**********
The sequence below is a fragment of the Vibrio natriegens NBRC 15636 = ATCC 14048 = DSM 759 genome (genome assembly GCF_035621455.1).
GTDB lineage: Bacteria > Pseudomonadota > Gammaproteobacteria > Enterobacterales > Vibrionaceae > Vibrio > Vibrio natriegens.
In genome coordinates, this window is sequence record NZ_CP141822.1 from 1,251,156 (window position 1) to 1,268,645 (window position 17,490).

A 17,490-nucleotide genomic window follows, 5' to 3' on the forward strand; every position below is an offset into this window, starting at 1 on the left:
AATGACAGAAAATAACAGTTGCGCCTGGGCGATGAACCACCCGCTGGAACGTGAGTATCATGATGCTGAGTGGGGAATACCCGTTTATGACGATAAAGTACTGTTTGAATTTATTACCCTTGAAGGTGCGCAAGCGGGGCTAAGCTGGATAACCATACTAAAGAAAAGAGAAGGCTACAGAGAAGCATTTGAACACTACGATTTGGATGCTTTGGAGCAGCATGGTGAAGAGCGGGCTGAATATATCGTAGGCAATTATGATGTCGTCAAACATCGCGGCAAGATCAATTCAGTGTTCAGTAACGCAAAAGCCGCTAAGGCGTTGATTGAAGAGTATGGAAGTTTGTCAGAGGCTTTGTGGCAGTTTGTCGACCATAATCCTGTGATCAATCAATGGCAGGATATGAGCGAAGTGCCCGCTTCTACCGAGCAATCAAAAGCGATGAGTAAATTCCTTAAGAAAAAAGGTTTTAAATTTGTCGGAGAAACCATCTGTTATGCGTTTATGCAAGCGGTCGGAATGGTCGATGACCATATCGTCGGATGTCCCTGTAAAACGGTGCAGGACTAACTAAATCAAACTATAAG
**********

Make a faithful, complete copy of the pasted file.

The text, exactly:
The sequence below is a fragment of the Vibrio natriegens NBRC 15636 = ATCC 14048 = DSM 759 genome (genome assembly GCF_035621455.1).
GTDB lineage: Bacteria > Pseudomonadota > Gammaproteobacteria > Enterobacterales > Vibrionaceae > Vibrio > Vibrio natriegens.
In genome coordinates, this window is sequence record NZ_CP141822.1 from 1,251,156 (window position 1) to 1,268,645 (window position 17,490).

A 17,490-nucleotide genomic window follows, 5' to 3' on the forward strand; every position below is an offset into this window, starting at 1 on the left:
AATGACAGAAAATAACAGTTGCGCCTGGGCGATGAACCACCCGCTGGAACGTGAGTATCATGATGCTGAGTGGGGAATACCCGTTTATGACGATAAAGTACTGTTTGAATTTATTACCCTTGAAGGTGCGCAAGCGGGGCTAAGCTGGATAACCATACTAAAGAAAAGAGAAGGCTACAGAGAAGCATTTGAACACTACGATTTGGATGCTTTGGAGCAGCATGGTGAAGAGCGGGCTGAATATATCGTAGGCAATTATGATGTCGTCAAACATCGCGGCAAGATCAATTCAGTGTTCAGTAACGCAAAAGCCGCTAAGGCGTTGATTGAAGAGTATGGAAGTTTGTCAGAGGCTTTGTGGCAGTTTGTCGACCATAATCCTGTGATCAATCAATGGCAGGATATGAGCGAAGTGCCCGCTTCTACCGAGCAATCAAAAGCGATGAGTAAATTCCTTAAGAAAAAAGGTTTTAAATTTGTCGGAGAAACCATCTGTTATGCGTTTATGCAAGCGGTCGGAATGGTCGATGACCATATCGTCGGATGTCCCTGTAAAACGGTGCAGGACTAACTAAATCAAACTATAAG